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Opinion | Susan Knopf: Is it hot enough?

Susan Knopf
For the Record

As we sweat the hottest June in local memory, it’s nice to know the Legislature is trying to do something about it.

The Colorado Energy Office announced that Colorado had adopted “nation-leading policies to reduce greenhouse gas pollution from buildings.”

I don’t know about you, but I find it difficult to wrap my mind around the idea that more greenhouse gas escapes from buildings than from cars, but it’s true.



For the record, the Environmental Protection Agency has a great pie chart that shows 28% of greenhouse gases come from transportation and 10% from agriculture. The rest is produced by industry and the generation and consumption of electricity.

This year, the state published its findings in the Greenhouse Gas Pollution Reduction Roadmap. The road map found that combustion of fossil fuels in buildings is one of the four largest sources of greenhouse gases in Colorado. That’s also true for Summit County.



What can we do about it?

Recently passed Senate Bill 21-264 requires gas utilities to reduce greenhouse gases by 4% by 2025 and 22% by 2030. There´s definitely some finagling. The state says this is a “technology neutral, outcome-based approach.” Energy efficiency and recovered methane are among the technologies eligible to accomplish the state-mandated goals. Utilities must file their greenhouse gas reduction plans with the public utilities commission.

“The Legislature kept pressing on the accelerator for significant climate change,” Summit County state Rep. Julie McCluskie wrote in a text. “SB21-260 is the most significant transportation bill to pass in decades and incentivizes the widespread adoption of electric vehicles and electrification planning efforts. … SB21-230 (puts) $40M into the clean energy fund for renewable energy grants. And finally, SB21-1266 will reduce pollution and (create) a process for environmental justice … for disproportionately impacted low-income communities.”

Nancy Hassinger, Summit County Sierra Club chapter vice chair, shares McCluskie’s enthusiasm for SB21-1266.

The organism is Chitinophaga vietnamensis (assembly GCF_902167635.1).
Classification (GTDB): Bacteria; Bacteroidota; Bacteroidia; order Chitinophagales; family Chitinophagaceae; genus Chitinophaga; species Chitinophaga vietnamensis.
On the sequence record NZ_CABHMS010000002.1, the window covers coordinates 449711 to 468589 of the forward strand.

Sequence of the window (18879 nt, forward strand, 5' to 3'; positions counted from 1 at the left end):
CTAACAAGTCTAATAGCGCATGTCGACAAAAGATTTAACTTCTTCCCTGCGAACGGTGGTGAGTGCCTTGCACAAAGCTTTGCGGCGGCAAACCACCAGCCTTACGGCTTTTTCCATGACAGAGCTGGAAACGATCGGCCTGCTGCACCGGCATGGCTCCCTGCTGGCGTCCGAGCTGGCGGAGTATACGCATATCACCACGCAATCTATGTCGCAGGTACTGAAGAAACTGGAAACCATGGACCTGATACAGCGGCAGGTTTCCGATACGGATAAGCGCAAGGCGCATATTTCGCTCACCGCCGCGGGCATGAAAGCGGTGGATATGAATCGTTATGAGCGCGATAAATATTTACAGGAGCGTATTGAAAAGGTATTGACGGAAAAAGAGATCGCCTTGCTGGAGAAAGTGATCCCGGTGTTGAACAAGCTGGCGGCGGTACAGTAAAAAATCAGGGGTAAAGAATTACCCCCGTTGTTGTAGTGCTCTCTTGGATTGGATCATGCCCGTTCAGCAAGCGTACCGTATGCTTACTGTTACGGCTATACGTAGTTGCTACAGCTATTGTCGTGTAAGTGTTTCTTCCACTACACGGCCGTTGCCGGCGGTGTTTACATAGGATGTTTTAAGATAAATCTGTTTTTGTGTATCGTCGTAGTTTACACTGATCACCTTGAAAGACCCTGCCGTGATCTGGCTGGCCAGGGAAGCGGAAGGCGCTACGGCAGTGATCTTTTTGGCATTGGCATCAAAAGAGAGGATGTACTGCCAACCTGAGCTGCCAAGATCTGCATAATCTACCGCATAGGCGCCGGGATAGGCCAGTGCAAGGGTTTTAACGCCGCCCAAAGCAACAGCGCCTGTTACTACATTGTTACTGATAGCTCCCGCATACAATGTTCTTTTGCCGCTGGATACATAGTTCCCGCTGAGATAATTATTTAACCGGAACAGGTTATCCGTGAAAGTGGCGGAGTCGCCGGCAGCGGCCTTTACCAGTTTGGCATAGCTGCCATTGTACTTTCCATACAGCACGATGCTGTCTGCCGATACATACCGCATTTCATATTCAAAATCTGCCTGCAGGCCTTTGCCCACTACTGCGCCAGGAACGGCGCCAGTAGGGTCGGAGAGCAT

“I strongly support (the bill),” she wrote in an email. “It is time to address environmental injustice disproportionately affecting poor and disadvantaged communities.”

McCluskie wrote that she’s proud “these environmental bills maintain Colorado’s place as a champion for climate action (and that) we were mindful of the ongoing impacts of the pandemic and economic crisis. HB21-1105 creates for the first time, a sustainable stream of funding for low-income utility assistance through Energy Outreach Colorado and the Department of Human Services.”

House Bill 21-1105 supports low-income families with utility bill assistance, expands energy conservation efforts and renewable energy programs. Good news for folks who need help conserving power and reducing energy use and waste, the Colorado Energy Office says SB21-231 “transfers $3-million to … fund the Weatherization Assistance Program, which serves low-income Colorado families.”

I know a commercial property owner who might not be too happy about HB21-1286. The bill requires owners of commercial, multifamily and public buildings of 50,000 square feet or more to report energy use annually. The state will gather this data and information from utilities. A “diverse task force” will make recommendations to achieve a 7% reduction in greenhouse gases by 2025 and a 20% reduction by 2030, from a 2021 baseline. That one is going to land close to home.

Ultimately, I think we can all see climate change is happening. You can wishfully think this is caused by the natural ebb and flow of nature. But scientific proof that climate change is caused by human activity is irrefutable.

“This legislation is comprehensive and takes into consideration crucial pieces of the climate change challenge puzzle,“ Friends of the Lower Blue River board member Tom Koehler wrote. ”It importantly focuses on recovered methane which is a powerful (greenhouse gas) whose release is highly detrimental to our economy and human health. Perhaps as important is the inclusion of the social cost of carbon requirement that our utilities will need to seriously evaluate in future project implementation. Strong steps for a healthier future.”

I’m just hoping the future includes some rain and cooler temperatures!

 


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